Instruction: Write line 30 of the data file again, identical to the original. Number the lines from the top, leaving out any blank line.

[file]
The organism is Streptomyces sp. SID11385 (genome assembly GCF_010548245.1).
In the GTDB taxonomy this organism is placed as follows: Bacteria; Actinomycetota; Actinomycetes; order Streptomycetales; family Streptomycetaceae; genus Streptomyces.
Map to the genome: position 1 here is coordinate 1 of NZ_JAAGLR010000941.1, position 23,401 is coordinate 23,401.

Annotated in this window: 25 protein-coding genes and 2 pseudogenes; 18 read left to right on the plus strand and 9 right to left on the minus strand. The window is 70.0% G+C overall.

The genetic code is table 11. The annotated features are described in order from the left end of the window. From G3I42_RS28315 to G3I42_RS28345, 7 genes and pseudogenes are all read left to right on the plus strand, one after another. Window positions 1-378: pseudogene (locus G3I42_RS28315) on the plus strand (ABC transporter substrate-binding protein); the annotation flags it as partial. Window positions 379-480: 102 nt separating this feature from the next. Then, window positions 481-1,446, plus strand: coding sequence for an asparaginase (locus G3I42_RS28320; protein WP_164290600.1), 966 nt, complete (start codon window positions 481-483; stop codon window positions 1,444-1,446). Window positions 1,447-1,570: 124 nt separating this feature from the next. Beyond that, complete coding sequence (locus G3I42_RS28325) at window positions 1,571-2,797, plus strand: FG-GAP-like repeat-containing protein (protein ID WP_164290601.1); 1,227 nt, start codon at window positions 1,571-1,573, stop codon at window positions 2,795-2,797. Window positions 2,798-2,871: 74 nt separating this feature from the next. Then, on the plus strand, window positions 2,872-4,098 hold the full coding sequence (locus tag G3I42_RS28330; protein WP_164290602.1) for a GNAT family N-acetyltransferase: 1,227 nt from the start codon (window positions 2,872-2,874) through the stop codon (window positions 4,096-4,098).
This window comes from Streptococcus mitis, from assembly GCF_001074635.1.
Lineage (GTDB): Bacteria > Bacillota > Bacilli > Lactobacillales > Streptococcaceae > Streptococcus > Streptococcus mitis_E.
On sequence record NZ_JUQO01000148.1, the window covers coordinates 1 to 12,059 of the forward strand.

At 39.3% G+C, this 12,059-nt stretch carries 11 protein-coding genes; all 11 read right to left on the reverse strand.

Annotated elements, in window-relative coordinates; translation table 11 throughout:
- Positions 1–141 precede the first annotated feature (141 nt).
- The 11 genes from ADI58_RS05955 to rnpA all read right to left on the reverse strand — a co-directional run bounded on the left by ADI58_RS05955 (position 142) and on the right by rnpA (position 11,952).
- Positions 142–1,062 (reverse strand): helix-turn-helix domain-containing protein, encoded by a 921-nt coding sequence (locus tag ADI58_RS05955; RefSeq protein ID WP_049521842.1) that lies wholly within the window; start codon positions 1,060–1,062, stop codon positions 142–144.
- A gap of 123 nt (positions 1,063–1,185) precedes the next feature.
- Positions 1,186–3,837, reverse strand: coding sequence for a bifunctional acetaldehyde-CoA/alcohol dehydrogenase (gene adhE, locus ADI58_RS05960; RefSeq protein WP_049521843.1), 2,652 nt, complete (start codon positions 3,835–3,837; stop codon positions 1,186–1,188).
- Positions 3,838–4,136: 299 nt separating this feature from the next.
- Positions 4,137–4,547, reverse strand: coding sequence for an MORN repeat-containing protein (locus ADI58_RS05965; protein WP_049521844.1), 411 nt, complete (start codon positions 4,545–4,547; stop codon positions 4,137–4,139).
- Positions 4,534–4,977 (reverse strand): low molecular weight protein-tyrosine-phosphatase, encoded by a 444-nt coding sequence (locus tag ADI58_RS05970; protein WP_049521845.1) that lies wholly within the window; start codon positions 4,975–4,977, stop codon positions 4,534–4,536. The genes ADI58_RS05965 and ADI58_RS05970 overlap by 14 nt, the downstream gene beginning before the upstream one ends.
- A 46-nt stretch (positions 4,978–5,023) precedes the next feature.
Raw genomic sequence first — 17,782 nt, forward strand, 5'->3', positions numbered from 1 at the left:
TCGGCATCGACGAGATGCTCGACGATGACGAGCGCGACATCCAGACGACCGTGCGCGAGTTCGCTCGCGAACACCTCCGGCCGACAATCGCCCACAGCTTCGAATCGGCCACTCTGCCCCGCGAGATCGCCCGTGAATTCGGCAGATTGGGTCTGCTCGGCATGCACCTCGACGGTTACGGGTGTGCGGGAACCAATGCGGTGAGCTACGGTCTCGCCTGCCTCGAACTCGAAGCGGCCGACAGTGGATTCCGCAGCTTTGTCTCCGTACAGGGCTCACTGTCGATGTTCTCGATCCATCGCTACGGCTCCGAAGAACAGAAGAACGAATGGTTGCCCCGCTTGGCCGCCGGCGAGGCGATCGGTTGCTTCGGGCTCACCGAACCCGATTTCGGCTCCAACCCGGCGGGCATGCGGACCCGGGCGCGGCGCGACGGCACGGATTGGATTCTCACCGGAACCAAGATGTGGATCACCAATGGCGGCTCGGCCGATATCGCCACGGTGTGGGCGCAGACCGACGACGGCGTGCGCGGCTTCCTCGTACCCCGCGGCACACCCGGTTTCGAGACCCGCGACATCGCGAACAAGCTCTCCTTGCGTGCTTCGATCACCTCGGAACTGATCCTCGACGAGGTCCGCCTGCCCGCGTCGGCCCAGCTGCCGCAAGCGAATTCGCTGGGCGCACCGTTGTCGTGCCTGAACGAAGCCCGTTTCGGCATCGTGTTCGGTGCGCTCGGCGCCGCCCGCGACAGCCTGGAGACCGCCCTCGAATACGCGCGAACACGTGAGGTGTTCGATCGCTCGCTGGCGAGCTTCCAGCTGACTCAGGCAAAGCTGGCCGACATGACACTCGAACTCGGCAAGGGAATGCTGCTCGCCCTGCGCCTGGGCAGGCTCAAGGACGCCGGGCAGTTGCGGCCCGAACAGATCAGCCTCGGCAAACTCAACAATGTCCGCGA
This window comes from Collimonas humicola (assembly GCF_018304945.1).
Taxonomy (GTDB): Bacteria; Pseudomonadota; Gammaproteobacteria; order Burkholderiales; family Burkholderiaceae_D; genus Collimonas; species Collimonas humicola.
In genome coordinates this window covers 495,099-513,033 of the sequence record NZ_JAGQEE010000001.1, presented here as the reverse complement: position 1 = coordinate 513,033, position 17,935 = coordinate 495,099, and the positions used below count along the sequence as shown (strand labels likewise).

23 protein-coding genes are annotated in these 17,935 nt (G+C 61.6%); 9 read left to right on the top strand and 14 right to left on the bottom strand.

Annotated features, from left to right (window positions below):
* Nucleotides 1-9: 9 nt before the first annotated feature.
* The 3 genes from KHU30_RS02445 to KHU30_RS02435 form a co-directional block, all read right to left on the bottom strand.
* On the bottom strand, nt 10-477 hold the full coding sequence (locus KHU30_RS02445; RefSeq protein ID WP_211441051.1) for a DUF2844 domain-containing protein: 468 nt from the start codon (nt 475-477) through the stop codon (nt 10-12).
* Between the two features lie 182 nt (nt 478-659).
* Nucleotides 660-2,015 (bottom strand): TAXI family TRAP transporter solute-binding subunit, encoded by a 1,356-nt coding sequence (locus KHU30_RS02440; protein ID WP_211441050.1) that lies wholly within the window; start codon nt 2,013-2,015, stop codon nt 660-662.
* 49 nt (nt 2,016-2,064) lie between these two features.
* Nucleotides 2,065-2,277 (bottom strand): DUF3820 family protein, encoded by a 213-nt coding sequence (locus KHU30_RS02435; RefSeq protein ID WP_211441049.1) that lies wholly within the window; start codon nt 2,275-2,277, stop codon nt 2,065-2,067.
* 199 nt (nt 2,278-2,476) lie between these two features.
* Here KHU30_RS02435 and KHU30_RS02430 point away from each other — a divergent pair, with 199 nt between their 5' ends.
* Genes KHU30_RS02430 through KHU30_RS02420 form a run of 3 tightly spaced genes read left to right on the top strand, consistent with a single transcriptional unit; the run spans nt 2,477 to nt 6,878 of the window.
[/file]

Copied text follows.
* Between the two features lie 182 nt (nt 478-659).